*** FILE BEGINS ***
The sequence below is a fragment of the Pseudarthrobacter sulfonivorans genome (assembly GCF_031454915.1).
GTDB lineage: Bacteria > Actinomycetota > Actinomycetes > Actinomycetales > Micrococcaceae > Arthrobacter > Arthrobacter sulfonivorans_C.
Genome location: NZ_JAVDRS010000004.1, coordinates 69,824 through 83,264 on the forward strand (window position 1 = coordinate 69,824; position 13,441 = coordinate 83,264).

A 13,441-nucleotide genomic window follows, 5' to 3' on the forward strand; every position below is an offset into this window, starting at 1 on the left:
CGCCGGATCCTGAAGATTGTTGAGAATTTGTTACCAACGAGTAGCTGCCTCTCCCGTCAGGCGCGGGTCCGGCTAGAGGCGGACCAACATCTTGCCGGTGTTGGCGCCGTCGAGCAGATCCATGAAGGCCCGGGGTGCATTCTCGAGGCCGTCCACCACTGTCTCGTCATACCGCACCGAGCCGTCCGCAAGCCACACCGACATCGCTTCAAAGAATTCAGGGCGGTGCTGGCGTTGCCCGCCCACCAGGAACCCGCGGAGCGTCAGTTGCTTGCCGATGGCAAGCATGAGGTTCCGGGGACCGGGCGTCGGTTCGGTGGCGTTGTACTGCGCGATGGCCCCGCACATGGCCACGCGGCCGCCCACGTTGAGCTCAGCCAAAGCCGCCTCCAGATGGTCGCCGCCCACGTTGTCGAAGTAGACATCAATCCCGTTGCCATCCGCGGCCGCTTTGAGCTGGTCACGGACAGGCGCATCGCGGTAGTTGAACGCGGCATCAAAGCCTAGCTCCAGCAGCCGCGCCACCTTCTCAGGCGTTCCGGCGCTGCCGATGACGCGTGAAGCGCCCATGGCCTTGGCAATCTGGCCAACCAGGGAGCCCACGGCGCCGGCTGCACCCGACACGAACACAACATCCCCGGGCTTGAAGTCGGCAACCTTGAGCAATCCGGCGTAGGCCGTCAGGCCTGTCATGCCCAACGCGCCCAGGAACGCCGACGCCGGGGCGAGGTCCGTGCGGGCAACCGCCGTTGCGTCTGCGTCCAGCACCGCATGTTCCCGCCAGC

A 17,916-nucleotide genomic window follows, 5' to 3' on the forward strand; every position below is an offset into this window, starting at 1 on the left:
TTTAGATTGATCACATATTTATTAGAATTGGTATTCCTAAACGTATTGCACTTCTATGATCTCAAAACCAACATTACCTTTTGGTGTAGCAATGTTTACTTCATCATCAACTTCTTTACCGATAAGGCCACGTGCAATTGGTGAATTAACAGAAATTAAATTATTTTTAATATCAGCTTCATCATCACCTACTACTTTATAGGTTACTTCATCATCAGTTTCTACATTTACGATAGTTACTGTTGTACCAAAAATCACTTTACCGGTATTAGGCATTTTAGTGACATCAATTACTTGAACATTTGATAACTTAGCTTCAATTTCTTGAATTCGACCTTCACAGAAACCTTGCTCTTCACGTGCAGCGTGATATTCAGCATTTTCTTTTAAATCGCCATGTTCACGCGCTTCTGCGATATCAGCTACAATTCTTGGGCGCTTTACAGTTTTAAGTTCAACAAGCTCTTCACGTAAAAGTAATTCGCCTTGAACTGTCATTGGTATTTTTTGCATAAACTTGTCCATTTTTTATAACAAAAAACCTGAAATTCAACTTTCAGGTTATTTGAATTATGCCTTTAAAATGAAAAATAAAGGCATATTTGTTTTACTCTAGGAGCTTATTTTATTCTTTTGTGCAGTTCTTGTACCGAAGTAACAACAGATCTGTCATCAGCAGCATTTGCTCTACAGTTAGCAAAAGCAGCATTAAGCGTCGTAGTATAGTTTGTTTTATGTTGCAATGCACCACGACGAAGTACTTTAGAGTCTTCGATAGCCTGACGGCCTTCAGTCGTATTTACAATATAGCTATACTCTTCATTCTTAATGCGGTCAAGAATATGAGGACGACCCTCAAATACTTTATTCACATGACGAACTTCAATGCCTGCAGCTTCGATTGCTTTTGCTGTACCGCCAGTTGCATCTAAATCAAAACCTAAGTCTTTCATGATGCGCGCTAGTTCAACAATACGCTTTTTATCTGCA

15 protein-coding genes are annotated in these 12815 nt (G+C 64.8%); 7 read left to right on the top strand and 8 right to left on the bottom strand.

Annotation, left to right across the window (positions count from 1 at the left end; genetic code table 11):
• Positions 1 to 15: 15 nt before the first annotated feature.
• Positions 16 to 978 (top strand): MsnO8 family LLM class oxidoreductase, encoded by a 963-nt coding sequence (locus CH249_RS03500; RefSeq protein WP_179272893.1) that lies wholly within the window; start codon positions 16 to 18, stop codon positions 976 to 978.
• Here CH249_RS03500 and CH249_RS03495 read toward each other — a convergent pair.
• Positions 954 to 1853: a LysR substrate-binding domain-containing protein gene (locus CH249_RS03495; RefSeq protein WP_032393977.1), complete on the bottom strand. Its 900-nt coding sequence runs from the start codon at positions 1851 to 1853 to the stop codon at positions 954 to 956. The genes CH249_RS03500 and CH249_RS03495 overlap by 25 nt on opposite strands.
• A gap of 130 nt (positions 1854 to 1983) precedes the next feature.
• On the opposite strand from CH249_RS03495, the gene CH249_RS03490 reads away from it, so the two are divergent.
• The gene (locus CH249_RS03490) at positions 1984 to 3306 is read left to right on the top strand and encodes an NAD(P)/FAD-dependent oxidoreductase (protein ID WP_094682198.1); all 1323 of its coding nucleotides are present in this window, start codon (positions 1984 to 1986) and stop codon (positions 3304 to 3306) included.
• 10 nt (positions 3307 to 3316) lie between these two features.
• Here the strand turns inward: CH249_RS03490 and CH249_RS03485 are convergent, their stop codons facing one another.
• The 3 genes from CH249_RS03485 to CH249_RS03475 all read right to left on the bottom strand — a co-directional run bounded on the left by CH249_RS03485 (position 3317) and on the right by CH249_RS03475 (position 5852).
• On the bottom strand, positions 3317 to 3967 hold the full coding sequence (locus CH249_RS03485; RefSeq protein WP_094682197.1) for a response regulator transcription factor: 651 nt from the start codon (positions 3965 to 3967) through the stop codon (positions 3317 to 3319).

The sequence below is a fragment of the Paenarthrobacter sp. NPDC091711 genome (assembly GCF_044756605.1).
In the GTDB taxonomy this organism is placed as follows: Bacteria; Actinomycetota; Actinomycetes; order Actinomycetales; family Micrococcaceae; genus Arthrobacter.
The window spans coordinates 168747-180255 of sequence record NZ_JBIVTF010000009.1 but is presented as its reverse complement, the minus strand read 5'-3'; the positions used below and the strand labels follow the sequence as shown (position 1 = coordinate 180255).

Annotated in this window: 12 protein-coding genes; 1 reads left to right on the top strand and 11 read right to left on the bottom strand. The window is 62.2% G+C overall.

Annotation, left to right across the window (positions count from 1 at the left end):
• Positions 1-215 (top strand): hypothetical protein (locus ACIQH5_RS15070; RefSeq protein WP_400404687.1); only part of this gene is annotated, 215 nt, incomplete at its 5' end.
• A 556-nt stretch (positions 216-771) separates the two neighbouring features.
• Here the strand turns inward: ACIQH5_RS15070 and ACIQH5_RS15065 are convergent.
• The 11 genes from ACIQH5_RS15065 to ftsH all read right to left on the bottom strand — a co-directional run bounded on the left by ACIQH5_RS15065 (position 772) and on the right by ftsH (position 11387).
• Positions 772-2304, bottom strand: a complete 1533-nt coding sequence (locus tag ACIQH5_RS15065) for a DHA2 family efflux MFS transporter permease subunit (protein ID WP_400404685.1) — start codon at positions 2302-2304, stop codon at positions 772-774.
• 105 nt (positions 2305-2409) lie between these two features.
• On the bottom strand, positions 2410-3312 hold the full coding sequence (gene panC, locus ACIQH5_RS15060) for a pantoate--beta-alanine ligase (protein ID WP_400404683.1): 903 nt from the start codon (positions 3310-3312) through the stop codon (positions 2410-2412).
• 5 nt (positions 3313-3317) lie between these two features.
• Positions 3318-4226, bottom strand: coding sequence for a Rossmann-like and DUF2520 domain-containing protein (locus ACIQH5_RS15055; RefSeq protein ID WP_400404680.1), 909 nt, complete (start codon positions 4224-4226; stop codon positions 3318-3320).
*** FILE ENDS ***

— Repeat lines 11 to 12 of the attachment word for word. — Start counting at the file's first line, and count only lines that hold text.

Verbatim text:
• Positions 16 to 978 (top strand): MsnO8 family LLM class oxidoreductase, encoded by a 963-nt coding sequence (locus CH249_RS03500; RefSeq protein WP_179272893.1) that lies wholly within the window; start codon positions 16 to 18, stop codon positions 976 to 978.
• Here CH249_RS03500 and CH249_RS03495 read toward each other — a convergent pair.